Performance of biochars for the elimination of trace organic contaminants and metals from urban stormwater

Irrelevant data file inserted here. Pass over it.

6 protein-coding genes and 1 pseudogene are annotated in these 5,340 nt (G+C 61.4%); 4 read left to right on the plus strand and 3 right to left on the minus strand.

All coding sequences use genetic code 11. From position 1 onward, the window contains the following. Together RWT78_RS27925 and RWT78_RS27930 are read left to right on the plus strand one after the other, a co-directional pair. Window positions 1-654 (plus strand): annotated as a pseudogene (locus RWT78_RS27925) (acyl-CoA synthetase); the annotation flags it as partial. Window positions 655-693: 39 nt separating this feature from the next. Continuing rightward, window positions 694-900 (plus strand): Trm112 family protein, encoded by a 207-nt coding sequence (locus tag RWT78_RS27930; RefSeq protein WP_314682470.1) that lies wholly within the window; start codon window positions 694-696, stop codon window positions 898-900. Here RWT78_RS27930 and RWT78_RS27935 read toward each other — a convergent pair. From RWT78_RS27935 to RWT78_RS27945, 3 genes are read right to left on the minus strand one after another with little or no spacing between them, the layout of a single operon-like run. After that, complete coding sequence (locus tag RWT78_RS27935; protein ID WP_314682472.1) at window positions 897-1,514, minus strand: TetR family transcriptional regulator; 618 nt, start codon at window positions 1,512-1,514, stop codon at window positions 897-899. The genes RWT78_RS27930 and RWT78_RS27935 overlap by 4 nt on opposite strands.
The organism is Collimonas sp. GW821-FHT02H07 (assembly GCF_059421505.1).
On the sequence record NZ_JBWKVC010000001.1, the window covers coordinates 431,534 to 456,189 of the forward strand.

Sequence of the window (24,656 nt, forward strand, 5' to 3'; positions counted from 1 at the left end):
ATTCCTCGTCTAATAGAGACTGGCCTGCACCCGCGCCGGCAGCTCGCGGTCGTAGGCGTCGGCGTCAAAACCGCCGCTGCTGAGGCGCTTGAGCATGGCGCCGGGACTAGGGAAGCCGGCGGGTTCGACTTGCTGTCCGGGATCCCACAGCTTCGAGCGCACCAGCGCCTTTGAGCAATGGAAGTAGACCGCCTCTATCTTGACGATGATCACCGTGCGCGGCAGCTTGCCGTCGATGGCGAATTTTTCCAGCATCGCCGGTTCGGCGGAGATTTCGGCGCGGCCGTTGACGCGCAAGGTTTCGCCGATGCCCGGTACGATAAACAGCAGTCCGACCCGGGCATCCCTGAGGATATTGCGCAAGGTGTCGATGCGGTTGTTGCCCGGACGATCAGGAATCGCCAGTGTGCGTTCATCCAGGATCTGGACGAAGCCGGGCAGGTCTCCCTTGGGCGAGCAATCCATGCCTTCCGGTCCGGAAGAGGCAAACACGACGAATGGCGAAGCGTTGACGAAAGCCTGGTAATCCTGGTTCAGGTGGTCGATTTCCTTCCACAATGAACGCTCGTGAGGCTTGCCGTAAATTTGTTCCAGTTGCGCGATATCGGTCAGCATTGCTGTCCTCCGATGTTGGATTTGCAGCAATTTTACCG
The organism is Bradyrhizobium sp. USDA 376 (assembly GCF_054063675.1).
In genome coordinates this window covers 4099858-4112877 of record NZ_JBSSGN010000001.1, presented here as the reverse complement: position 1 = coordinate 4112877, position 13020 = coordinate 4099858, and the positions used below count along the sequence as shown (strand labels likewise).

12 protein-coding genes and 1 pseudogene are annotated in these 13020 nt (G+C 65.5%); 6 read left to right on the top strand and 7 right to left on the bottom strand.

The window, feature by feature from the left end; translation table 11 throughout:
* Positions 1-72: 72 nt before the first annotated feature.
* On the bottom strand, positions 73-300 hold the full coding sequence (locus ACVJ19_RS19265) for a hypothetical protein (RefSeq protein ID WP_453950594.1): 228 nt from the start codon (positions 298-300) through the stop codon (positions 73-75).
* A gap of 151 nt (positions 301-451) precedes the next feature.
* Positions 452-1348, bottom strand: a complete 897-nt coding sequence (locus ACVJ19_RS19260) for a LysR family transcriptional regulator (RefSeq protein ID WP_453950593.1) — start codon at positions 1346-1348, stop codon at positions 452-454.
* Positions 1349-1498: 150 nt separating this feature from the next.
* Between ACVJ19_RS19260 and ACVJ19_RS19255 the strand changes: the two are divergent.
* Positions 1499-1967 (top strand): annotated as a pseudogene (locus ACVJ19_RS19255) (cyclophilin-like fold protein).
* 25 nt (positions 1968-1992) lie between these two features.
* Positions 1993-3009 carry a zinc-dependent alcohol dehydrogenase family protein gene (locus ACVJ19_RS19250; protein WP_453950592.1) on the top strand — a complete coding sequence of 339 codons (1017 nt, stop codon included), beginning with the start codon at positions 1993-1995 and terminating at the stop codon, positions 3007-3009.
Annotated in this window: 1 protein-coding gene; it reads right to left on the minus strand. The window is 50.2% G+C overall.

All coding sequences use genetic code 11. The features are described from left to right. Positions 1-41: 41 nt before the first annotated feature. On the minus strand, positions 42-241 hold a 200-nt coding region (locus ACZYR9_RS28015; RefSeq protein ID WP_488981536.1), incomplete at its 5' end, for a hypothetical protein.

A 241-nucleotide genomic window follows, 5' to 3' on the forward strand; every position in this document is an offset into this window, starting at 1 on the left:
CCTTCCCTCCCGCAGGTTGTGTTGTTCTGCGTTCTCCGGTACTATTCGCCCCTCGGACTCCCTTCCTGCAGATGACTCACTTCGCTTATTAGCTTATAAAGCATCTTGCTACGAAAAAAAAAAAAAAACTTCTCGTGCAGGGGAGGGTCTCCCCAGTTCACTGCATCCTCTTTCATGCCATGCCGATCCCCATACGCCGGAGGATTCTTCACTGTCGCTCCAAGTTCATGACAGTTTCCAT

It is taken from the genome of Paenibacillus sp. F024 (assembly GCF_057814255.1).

Urban stormwater carries dissolved organic and metal contaminants that pose risks to water supplies and the environment. Green infrastructure elements such as biofilters have the potential to capture and treat urban stormwater prior to infiltration to groundwater. Because conventional sand-based biofilters often fail to eliminate dissolved contaminants from stormwater, there is a need to improve biofilter treatment efficiency. In our study, we investigated four different wood-derived biochars for the removal of seven trace organic contaminants (TrOCs, atenolol, benzotriazole, dicamba, diuron, fipronil, mecoprop, terbutryn) and five metals (cadmium, copper, lead, nickel, zinc). Three biochars were produced at pyrolysis temperatures of 400 degrees C, 580 degrees C, and 750 degrees C, and one biochar of biomass gasification (1100-1400 degrees C). Batch experiments conducted with synthetic stormwater showed that the removal capacity of the biochars increased with increasing production temperature and specific surface area. The gasification biochar outperformed the three pyrolysis biochars and was further tested in flow-through column experiments operated for more than eight months and 4000 pore volumes. The least retained organic contaminant was dicamba followed by fipronil and terbutryn. Using a 1-D forward prediction intraparticle diffusion-limited sorption model, 20% breakthrough of dicamba was estimated to occur at 1100 and 5300 pore volumes in biochar-amended sand filters containing 1 to 10 weight percent biochar, respectively. Based on these results, case study calculations for a full-scale biochar filter in Los Angeles, CA, suggest potential service lifetimes of five years and longer when using dicamba as an indicator compound for early TrOC breakthrough.